Consequently, for Hegel, the antinomies of reason are still invariant, but again we get a perspectival shift on the nature of contradictions, incoherence and opposition. Whereas, for Kant, contradictions, incoherence and opposition were a sign that we were at a distance from the thing-in-itself, for Hegel, contradictions, incoherence and opposition were a sign that we were unified with the becoming of the thing-in-itself internal to phenomenal history.
Thus, we also get a perspectival shift on the ancient dialectic as a logical exercise in-itself. When historical subjects collaborate to work through their incoherent views, identify contradictions and reconcile oppositional determinations, far from being at a distance from the thing-in-itself, for Hegel, this was the very work that unified the subjects with the thing-in-itself as a historical work, over and above the subjects who would put up a mask as an ideological defense.
This point is so important that it is worth repeating: When the subject is actively working with and actively striving to embody contradiction, incoherence and opposition as a positive feature, Hegel claims that the subject is mediating the becoming of the thing-in-itself.
As a result, the historical work of such activity is the thing-in-itself, not as a perfect absolute reality beyond/behind appearances, but as an absolute tension internal to our perceptions and our discourse. From this philosophical understanding we can come to a type of dialectical or psychological diagnosis of those subjects who claim to know the absolute truth. What these subjects are doing is trying to psychologically escape from the historical work of tension. They are trying to, not reach the absolute thing-in-itself, but actually block or distort their access to the thing-in-itself, and participate with the other subjects who are all a part of the phenomenal spiritual history.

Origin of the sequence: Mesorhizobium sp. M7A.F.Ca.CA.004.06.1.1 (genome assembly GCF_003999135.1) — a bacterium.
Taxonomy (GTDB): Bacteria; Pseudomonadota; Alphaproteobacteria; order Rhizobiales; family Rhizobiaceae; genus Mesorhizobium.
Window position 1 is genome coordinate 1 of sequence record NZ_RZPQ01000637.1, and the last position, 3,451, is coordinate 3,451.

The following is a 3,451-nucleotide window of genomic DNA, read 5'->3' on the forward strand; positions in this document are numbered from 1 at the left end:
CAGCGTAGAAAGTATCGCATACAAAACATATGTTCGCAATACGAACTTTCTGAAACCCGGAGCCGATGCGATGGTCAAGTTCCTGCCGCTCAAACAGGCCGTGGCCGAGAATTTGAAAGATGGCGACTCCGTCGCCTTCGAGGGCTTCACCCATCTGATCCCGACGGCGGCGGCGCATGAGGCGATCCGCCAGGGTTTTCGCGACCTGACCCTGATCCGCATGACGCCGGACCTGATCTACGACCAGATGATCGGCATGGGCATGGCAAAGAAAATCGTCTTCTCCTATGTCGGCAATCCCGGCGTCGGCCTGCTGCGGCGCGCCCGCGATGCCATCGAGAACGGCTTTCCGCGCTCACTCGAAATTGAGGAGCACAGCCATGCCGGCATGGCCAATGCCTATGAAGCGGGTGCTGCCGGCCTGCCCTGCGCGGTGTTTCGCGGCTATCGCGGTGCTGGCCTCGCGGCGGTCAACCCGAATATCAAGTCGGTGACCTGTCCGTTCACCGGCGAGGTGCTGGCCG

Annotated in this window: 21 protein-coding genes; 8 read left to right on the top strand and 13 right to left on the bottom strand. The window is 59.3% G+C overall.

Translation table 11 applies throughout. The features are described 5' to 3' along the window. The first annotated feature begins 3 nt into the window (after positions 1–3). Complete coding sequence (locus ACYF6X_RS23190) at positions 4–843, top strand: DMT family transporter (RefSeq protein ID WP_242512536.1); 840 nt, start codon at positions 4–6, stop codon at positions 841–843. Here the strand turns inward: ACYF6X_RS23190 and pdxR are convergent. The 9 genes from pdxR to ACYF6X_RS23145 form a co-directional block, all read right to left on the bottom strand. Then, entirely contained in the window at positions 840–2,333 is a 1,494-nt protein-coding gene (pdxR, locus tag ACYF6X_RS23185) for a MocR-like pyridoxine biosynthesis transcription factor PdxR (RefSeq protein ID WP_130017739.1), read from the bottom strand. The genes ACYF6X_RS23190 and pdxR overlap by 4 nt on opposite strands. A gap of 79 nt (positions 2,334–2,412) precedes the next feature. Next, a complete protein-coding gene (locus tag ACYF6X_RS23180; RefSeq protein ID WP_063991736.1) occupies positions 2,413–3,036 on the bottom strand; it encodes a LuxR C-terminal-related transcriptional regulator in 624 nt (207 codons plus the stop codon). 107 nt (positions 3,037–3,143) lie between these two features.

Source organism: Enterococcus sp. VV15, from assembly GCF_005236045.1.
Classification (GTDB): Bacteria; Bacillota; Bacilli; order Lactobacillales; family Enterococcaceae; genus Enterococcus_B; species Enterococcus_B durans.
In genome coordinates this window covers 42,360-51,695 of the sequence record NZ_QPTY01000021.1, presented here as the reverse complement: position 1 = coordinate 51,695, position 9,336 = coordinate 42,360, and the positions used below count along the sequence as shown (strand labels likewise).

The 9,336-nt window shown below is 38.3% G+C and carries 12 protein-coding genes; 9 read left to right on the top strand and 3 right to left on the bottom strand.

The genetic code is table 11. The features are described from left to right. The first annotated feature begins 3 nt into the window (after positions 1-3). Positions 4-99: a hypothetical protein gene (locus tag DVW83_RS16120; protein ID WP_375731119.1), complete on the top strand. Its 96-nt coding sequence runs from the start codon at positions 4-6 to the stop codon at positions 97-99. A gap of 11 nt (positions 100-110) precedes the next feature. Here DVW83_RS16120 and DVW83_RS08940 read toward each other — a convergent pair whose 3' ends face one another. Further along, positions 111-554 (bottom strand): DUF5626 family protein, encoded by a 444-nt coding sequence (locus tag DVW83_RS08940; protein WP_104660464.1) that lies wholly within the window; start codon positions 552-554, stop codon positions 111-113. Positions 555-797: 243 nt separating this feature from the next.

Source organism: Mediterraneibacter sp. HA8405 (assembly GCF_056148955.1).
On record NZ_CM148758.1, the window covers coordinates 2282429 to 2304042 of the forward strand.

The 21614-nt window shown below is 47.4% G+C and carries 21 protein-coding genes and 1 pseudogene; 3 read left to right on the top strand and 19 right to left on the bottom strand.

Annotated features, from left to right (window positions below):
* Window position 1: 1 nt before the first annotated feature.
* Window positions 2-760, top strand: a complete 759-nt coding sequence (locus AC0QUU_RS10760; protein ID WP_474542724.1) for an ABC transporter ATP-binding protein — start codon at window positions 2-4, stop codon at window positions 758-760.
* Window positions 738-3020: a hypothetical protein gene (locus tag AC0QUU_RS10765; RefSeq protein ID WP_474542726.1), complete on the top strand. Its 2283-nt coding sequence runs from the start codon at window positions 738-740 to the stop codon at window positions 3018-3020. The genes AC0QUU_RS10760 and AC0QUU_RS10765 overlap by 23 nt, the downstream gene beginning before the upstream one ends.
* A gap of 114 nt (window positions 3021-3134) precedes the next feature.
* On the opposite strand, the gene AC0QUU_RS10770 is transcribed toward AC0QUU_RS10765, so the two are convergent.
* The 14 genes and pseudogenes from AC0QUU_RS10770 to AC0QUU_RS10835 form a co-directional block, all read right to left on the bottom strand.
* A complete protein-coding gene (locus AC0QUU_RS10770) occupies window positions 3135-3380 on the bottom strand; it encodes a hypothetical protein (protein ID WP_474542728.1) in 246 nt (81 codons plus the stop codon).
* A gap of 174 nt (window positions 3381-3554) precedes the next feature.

Now that we have covered the philosophy of the origins of the search for truth, and the role of dialectics, we can move to fundamental contemporary theory, where often times we do have a naive understanding of the thing-in-itself, or the noumenal reality. Whether this naivety is inscribed into the abstractions of mechanical, quantum, complexity or evolutionary theory, and so on, there is a presupposition that “we know the thing”.